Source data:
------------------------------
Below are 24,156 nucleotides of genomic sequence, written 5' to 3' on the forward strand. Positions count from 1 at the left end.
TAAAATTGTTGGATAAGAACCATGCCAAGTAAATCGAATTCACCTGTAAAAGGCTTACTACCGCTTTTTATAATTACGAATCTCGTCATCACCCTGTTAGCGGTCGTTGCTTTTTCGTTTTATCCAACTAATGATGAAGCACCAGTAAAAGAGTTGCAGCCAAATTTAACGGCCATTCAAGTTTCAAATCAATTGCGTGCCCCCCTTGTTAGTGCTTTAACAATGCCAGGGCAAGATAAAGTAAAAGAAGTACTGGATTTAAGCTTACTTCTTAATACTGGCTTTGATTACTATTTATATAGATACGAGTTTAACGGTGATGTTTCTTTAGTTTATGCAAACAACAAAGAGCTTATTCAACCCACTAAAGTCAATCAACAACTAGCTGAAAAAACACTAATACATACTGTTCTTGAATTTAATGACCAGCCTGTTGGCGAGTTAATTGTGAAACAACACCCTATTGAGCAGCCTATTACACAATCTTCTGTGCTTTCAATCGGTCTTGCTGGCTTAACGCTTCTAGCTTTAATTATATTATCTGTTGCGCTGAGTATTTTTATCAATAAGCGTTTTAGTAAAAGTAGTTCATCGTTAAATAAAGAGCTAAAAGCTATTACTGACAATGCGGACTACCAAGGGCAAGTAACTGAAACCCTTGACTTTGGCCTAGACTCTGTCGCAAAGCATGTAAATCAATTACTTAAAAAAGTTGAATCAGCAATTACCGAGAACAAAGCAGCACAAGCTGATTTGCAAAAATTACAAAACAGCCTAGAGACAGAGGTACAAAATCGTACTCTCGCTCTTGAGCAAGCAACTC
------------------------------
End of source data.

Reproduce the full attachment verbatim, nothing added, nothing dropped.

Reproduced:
Below are 24,156 nucleotides of genomic sequence, written 5' to 3' on the forward strand. Positions count from 1 at the left end.
TAAAATTGTTGGATAAGAACCATGCCAAGTAAATCGAATTCACCTGTAAAAGGCTTACTACCGCTTTTTATAATTACGAATCTCGTCATCACCCTGTTAGCGGTCGTTGCTTTTTCGTTTTATCCAACTAATGATGAAGCACCAGTAAAAGAGTTGCAGCCAAATTTAACGGCCATTCAAGTTTCAAATCAATTGCGTGCCCCCCTTGTTAGTGCTTTAACAATGCCAGGGCAAGATAAAGTAAAAGAAGTACTGGATTTAAGCTTACTTCTTAATACTGGCTTTGATTACTATTTATATAGATACGAGTTTAACGGTGATGTTTCTTTAGTTTATGCAAACAACAAAGAGCTTATTCAACCCACTAAAGTCAATCAACAACTAGCTGAAAAAACACTAATACATACTGTTCTTGAATTTAATGACCAGCCTGTTGGCGAGTTAATTGTGAAACAACACCCTATTGAGCAGCCTATTACACAATCTTCTGTGCTTTCAATCGGTCTTGCTGGCTTAACGCTTCTAGCTTTAATTATATTATCTGTTGCGCTGAGTATTTTTATCAATAAGCGTTTTAGTAAAAGTAGTTCATCGTTAAATAAAGAGCTAAAAGCTATTACTGACAATGCGGACTACCAAGGGCAAGTAACTGAAACCCTTGACTTTGGCCTAGACTCTGTCGCAAAGCATGTAAATCAATTACTTAAAAAAGTTGAATCAGCAATTACCGAGAACAAAGCAGCACAAGCTGATTTGCAAAAATTACAAAACAGCCTAGAGACAGAGGTACAAAATCGTACTCTCGCTCTTGAGCAAGCAACTC